In the next few weeks HP will be announcing the P10000 as the latest addition to their storage portfolio of products. I recently attended a session where a bunch of techies got a sneak peek on some “under the hood” updates which will now be HP/3Par’s flagship storage system. I seem to be the first person writing about the P10000 on the internet and since no NDA’s were required to be signed I don’t expect any black helicopters following me tomorrow. Two systems under the umbrella of P10000 will be released, the V400 and the V800. I am told that these new systems were conceived before HP’s acquisition of 3Par so it seems that little or no HP influence has been applied here. When it comes to the P10000 HP wants to instill three phrases into your mind, Efficient, Autonomic, and Multi-Tenant. They are branded as the most powerful virtualized array for virtual and cloud data centers. The P10000 model designation along with the specifications signifies that this array will sit on top of the HP Storage totem pole. I put together some bullet points below outlining some new features/updates.
- GEN4 ASIC – Two GEN4 ASIC’s per controller with 1GB chunklet sizes vs. the current 256MB. The raise in chunklet size was to accommodate modern drives which have a much larger capacity then what was out when the 256MB standard was developed. With the 256MB standard today’s large drives can have 6000+ chunkles, which creates a lot of work to track due to the sheer number. Since there are two ASIC’s, one will connect to half of the nodes and the other will connect to the other half to improve workload. Improvements on zero detect are expected. Zero-detection finds unused capacity within “fat” data volumes with the ability to provide fat-to-thin volume conversions.
- CONTROLLER CPU – Current 3Par systems have two, dual core processors. Now, two QUAD core Intel processors will be at the heart of the controller nodes. I am not sure which Intel series chip will be used but it is definitely a more modern processor because of the additional cores.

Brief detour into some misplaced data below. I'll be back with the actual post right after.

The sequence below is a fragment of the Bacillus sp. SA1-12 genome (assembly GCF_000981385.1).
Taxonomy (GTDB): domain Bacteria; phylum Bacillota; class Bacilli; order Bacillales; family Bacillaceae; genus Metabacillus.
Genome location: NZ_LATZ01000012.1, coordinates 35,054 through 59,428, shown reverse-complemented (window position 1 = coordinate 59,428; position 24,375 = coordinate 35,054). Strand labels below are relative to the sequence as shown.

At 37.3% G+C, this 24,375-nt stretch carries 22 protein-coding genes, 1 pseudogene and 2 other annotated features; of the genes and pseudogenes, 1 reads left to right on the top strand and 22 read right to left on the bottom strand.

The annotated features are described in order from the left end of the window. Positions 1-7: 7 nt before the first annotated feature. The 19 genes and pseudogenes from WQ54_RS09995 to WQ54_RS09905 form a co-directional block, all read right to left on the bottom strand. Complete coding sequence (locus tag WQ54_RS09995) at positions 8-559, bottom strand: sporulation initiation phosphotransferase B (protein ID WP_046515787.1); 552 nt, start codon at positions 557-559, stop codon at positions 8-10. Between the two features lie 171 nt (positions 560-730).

- EXPECTED CAPACITY/PERFORMANCE – The V400 will have room for 2 or 4 controllers with estimated conservative performance numbers of 6500MB/S and 180,000 IOPS. V800 will support 2,4,6,or 8 controllers with performance numbers dialing in at 13,000MB/s and 360,000 IOPS!
- X64 OPERATING SYSTEM – The current x32 OS is a limitation, especially in areas with the amount of cache the system can access. The new x64 OS will provide much greater scalability and access to more RAM.
- BANDWIDTH – Thanks to the move from PCI-X to PCI-E, and switched PCI-E the arteries of the system have been opened up which results in a huge gains of bandwidth over the previous systems. The ASIC’s between two controller nodes can talk to each other in speeds up to 112GB/s with virtually no latency. A 250% increase in bandwidth has been realized.
- ADDRESSABLE CACHE – This was a limiting factor in previous generation so the addressable cache to the CPU has been upped significantly which is probably due to the x64 OS upgrade. The current T-series has 4GB of control cache with only 3GB being addressable. The new V400 will have 16GB of control cache, the V800 will sit at 32GB. Data cache for the V400 will have 32GB, V800 doubles that with 64GB.
- SSD Drive in Node – Since max cache climbs to 96GB per node an SSD drive is now used to dump the node cache quickly enough in the event of the system running on battery backup due to a power failure.